Too often has it occurred to me that certain agencies have had the tendency to prioritize profit over quality...
Between initially accepting the project and delivering it soon after, there is very little interaction between the contractor and the end client, as we know that questions are directed most often to the de facto interlocuteur of the translation, namely the project manager. We very seldom have any face time with the client at all. You, the freelancer, were generally selected from a multitude of other colleagues based on three things: your reliability to deliver on time, your availability to accept the project, and - often most importantly - your willingness to work under pressure at a less-than ideal rate. Our livelihood depends on accepting as many projects that we can fit within as short amount of time as possible, and for neophytes to the profession, the ability to negotiate our rates oftentimes goes overlooked. Agencies are notorious even for pigeonholing their contractors at their previously agreed-upon price, although the volume, complexity, and deadlines all vary. And we, chained to our desks and vendor agreements, feel too powerless, too exasperated, or even too naive to haggle for pennies. So we carry on in our own little bubbles and perform as we are asked, hopefully with very few problems along the way. It is my request, now, for my colleagues within the translating world to challenge that pattern and to alter how we navigate our profession by seeking three things in particular from ourselves, as well as the agencies and the clients for which we do work: feedback, flexibility, and freedom.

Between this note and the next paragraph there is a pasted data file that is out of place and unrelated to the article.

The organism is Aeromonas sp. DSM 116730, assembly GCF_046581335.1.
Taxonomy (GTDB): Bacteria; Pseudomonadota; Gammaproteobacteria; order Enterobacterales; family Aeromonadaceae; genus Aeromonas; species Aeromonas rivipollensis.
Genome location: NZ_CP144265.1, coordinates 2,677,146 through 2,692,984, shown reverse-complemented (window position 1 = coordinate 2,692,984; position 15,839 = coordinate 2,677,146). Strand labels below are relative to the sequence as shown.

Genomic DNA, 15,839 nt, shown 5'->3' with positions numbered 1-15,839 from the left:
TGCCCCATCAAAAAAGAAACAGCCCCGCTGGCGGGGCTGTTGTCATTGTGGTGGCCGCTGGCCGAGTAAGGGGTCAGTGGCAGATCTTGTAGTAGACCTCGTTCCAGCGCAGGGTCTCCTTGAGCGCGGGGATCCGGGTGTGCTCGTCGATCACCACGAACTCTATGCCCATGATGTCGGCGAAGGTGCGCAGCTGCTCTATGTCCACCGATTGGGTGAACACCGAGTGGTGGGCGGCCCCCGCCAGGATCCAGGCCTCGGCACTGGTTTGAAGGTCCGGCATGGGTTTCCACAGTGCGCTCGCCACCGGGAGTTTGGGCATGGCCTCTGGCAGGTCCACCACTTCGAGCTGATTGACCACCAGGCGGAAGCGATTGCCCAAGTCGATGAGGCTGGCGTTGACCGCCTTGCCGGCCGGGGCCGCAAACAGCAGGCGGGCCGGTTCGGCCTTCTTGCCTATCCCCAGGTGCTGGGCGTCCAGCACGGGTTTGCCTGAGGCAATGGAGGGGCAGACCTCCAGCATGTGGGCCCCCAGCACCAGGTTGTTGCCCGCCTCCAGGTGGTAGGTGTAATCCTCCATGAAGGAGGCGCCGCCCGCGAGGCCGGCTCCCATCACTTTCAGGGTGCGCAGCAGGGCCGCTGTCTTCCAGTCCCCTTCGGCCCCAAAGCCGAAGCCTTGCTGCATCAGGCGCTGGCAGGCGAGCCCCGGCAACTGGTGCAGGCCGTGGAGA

Feedback: Adding insult to injury?
Feedback, in my opinion, is one of the strongest tools a translator can use to improve his or her craft, and in a world that is constantly seeking quicker and quicker turnaround, a request for more work on the already-stressed project managers' plate could fall on deaf ears. However, I feel it is crucial to our progression as well-respected professionals not just to ask for criticism on your work, but to embrace it, as well. Translators, I know, are generally (hyper-) sensitive when it comes to pointing out their mistakes or when discussing stylistic differences; however, as a global profession, we can benefit tremendously from assimilating as many varying perspectives as possible. After all, we might actually learn a thing or two about our own writing that we might not have realized before. While not all feedback may be constructive, most often it allows us to reflect upon our process which then hopefully prevents us from making similar mistakes again or improves our writing style. Sometimes I think translators feel timid or reluctant asking a company to review their work, but trust me, if the agency is worth anything, they should be doing this, anyway. It can only be in our own best interest, then, to request that the edited or proofread end product - or at the very least, the editor or proofreader's remarks - be returned to us because, as we all know, one small mistake can lead to severe repercussions for our clients, our agencies, and even worse yet, for ourselves. It is my opinion that translators who shy away from improving their craft only serve to impede their own career progression, and I believe asking for feedback is one concrete way to avoid falling into that trap.
A flexible agency is a healthy agency